Radio Advertising Expert Q&A: An old medium is surprisingly vibrant, affordable, and responsive
by Robert Lerose.
In the rush to integrate new tools like blogging, mobile marketing, and online video into the marketing mix, small businesses often dismiss radio as dead or irrelevant. Nothing could be further from the truth. According to a recent report from Arbitron, the audience for radio has grown in almost every demographic group over the last year. This comes as no surprise to Buck Robinson, president and CEO of Robinson Radio, a Virginia-based radio advertising agency. Since 2004, his agency has created campaigns for companies like iContact, CustomInk.com, and Oragenics, and has made Inc. magazine’s list of the fastest growing privately held companies in the U.S. for three years in a row.
RL: Radio possesses an enormous staying power that only seems to be growing. What are some of the advantages for small business advertisers?
BR: One of the best things about radio is that the costs associated with production and running a viable media test are still low enough that smaller businesses or entrepreneurs can afford to play. Second, there is a great deal of targeting capabilities, so it’s more efficient—but it’s also a mass medium. The Internet is made up of so many smaller players, but radio has both the economies of scale as well as the targetability. You can get into it in a way that allows you to reach a large number of people cost effectively with a message that’s very well targeted. It’s the best of both worlds.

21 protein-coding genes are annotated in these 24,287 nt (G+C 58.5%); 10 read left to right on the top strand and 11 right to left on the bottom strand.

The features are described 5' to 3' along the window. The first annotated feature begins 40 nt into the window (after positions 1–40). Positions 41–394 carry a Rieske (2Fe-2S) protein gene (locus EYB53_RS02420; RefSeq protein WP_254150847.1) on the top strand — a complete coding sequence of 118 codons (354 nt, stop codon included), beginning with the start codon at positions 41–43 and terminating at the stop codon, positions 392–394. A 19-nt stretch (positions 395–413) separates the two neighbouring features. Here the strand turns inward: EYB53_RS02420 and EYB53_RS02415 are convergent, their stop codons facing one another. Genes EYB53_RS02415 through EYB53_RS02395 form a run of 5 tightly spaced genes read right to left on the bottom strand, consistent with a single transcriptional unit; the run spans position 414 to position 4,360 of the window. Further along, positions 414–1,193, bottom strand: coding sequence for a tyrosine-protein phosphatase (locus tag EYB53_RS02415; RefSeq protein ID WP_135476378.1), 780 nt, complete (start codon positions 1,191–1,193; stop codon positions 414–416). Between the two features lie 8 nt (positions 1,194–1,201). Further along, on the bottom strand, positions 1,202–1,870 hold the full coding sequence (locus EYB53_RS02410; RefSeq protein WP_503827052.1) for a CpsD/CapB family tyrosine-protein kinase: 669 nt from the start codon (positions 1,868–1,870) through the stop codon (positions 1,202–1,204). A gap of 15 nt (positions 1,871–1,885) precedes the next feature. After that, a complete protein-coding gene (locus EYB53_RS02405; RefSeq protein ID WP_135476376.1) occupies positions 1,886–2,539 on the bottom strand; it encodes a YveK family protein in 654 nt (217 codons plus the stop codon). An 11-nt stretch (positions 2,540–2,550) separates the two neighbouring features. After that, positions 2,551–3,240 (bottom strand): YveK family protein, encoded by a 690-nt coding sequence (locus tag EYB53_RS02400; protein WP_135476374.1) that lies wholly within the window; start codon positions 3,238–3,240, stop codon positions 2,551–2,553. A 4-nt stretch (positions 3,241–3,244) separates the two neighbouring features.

RL: So even though it’s a mass medium, you can target your ads to a particular audience?
BR: Correct. In radio, you don’t need to come up with one ad [as you might for a print publication]. You can try a lot of different messages. You can come up with an ad that works on country stations, conservative talk stations, urban stations—and having all those very targeted, very customized messages is going to cost you a few hundred dollars per new commercial.